RE: cost of business. If you’re managing business strategy, operating and resource cost, etc. etc. relative to quicksand technology, then you’re not making smart business decisions. Adding unnecessary overhead and cost just to say you’re riding the Wave of Future Apple Technology. It sounds really good to software engineers; bad decision for those that care about not fixing things that shouldn’t have been broken to begin with. A good tech team can port and migrate a large codebase when the time is right to do so, if that time ever comes at all. Real world projects have to take into account real world problems — for example, 3rd party frameworks. If you can’t even lock down an ABI, then you’re incurring unnecessary real world technical hurdles and development costs.

  2. The headline sounds needlessly clickbaity, given the contents. Swift is being adopted faster than any programming language in history. Why slap a title on the article that makes it sound like the big story is how *little* it has accomplished?

    “Things are still going as planned in terms of the Swift roadmap, but that the aging Objective-C remains a major story when it comes to Swift 4 is befuddling.”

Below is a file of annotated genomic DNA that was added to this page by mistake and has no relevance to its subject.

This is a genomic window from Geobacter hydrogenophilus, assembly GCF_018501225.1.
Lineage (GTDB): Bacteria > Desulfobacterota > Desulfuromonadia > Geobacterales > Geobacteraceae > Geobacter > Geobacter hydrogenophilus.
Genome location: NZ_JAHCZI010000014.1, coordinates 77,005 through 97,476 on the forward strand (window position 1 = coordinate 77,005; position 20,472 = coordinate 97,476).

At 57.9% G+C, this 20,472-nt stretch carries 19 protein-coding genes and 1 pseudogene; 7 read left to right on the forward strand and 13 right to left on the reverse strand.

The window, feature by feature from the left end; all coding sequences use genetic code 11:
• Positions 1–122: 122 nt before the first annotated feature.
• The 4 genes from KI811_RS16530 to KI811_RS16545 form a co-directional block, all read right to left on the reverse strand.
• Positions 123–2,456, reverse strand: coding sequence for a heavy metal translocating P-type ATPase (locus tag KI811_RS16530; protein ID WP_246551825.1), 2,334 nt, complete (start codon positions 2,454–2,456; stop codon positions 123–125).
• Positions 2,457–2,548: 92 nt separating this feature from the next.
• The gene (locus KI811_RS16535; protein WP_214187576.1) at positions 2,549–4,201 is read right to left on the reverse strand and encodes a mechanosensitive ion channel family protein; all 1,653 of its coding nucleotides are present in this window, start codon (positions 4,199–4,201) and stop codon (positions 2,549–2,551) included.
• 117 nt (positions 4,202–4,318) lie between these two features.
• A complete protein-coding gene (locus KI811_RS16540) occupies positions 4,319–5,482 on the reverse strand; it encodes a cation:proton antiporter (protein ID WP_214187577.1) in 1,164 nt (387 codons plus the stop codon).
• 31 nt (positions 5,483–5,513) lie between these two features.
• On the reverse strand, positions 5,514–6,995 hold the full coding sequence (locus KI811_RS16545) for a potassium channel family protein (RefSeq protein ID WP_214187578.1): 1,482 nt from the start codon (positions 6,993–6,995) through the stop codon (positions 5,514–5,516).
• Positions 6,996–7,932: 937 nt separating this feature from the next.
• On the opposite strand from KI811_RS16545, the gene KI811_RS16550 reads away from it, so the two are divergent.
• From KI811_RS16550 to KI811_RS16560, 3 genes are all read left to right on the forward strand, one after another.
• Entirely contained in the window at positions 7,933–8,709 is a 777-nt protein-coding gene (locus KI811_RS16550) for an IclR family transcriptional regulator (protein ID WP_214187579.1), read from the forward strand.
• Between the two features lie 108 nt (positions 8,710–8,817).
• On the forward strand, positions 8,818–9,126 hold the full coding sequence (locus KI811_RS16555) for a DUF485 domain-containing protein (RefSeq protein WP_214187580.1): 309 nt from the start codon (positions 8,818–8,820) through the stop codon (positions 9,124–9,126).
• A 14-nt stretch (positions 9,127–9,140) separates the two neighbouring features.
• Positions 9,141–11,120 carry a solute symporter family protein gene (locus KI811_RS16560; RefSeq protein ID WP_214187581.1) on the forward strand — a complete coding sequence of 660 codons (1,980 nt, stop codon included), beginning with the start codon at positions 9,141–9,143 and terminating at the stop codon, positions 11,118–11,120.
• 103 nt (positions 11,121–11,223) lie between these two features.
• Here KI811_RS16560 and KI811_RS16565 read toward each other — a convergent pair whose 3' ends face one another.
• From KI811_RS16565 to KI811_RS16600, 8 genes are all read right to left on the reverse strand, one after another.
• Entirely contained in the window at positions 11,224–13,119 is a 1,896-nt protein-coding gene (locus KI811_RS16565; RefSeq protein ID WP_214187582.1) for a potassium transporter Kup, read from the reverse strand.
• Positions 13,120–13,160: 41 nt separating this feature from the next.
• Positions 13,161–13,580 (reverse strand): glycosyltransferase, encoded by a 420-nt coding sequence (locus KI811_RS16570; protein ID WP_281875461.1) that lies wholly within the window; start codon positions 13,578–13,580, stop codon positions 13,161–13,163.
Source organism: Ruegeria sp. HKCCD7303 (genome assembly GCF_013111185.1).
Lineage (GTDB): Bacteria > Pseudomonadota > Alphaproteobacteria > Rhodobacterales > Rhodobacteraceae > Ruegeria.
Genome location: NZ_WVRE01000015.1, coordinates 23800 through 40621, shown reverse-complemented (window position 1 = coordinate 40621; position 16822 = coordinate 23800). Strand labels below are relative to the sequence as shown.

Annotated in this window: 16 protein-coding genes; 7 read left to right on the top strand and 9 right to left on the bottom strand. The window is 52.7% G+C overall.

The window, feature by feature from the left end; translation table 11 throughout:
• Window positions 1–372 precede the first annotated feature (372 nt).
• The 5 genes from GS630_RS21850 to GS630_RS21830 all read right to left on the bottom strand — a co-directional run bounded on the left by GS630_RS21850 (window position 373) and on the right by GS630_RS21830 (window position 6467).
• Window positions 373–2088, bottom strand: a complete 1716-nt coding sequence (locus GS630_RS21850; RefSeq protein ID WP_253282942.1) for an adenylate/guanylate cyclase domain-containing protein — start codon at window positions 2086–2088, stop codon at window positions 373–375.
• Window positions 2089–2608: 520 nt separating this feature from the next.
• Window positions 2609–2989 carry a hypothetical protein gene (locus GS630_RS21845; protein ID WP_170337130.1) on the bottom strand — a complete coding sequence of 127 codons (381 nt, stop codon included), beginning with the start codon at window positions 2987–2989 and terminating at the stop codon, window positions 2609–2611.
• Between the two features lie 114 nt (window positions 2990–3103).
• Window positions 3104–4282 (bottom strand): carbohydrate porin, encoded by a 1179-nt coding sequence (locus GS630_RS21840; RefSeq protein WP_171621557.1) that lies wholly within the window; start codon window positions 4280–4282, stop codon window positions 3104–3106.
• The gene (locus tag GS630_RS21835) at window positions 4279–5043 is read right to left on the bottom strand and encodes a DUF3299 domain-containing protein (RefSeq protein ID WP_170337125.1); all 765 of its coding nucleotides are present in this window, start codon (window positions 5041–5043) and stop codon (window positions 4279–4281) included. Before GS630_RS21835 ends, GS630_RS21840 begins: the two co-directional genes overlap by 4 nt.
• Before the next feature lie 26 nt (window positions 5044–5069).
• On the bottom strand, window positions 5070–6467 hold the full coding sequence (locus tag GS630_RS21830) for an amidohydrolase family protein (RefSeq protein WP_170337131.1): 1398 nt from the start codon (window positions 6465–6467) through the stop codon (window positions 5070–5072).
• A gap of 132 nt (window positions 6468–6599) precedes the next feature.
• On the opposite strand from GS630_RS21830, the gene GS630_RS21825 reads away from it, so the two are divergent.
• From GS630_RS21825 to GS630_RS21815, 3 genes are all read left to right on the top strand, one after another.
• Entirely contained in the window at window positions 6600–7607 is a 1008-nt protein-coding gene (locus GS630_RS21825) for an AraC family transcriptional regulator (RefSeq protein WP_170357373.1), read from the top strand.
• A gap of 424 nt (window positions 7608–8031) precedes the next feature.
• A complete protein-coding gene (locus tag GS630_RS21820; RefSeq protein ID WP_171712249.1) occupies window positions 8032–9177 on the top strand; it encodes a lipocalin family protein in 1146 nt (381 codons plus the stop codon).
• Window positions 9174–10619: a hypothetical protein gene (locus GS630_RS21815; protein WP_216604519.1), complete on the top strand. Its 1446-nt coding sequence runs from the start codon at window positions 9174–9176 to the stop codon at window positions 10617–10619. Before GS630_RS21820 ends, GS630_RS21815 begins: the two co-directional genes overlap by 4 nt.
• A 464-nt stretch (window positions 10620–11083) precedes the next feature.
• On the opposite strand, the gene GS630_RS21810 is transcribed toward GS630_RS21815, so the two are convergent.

Swift’s effective ABI today is the Objective-C ABI, as you say, and it’s working very well. I don’t see anything “befuddling” here. Apple developers know that a native Swift ABI is important but, unlike 21st century journalists, they realize it’s more important to get it done well than to just get something done quick.

    “Because ABI stability hasn’t yet been achieved within Swift, Objective-C will remain the language du jour for libraries and frameworks.”

    This statement is clearly nuts, and doesn’t reflect reality at all. There’s many thousands of Swift libraries and frameworks, and we have no problem using them today. The only restriction from the lack of a native Swift ABI is that we have to compile them ourselves, or guarantee we’re using exactly the same compiler as whoever compiled them for us. That’s not ideal, especially if you want to distribute a closed-source library, but it’s not making us write all our libraries in Objective-C, as you seem to suggest.

  3. Objective-C will remain the language du jur for all _professional_ iOS development, because Swift, sadly, is still an educational language designed for non-software engineers.

    It still breaks OOP paradigm, and is horrible to use in a group environment.